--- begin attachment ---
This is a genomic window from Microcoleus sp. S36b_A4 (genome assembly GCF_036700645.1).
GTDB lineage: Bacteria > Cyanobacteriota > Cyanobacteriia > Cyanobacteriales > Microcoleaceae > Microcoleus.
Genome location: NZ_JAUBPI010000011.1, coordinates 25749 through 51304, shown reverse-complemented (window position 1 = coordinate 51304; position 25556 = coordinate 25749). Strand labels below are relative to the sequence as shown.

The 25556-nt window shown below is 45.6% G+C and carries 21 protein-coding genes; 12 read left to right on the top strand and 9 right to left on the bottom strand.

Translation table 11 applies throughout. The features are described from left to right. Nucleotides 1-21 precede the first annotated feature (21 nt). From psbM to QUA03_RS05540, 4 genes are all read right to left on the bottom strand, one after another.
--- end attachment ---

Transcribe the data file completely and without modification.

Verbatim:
This is a genomic window from Microcoleus sp. S36b_A4 (genome assembly GCF_036700645.1).
GTDB lineage: Bacteria > Cyanobacteriota > Cyanobacteriia > Cyanobacteriales > Microcoleaceae > Microcoleus.
Genome location: NZ_JAUBPI010000011.1, coordinates 25749 through 51304, shown reverse-complemented (window position 1 = coordinate 51304; position 25556 = coordinate 25749). Strand labels below are relative to the sequence as shown.

The 25556-nt window shown below is 45.6% G+C and carries 21 protein-coding genes; 12 read left to right on the top strand and 9 right to left on the bottom strand.

Translation table 11 applies throughout. The features are described from left to right. Nucleotides 1-21 precede the first annotated feature (21 nt). From psbM to QUA03_RS05540, 4 genes are all read right to left on the bottom strand, one after another.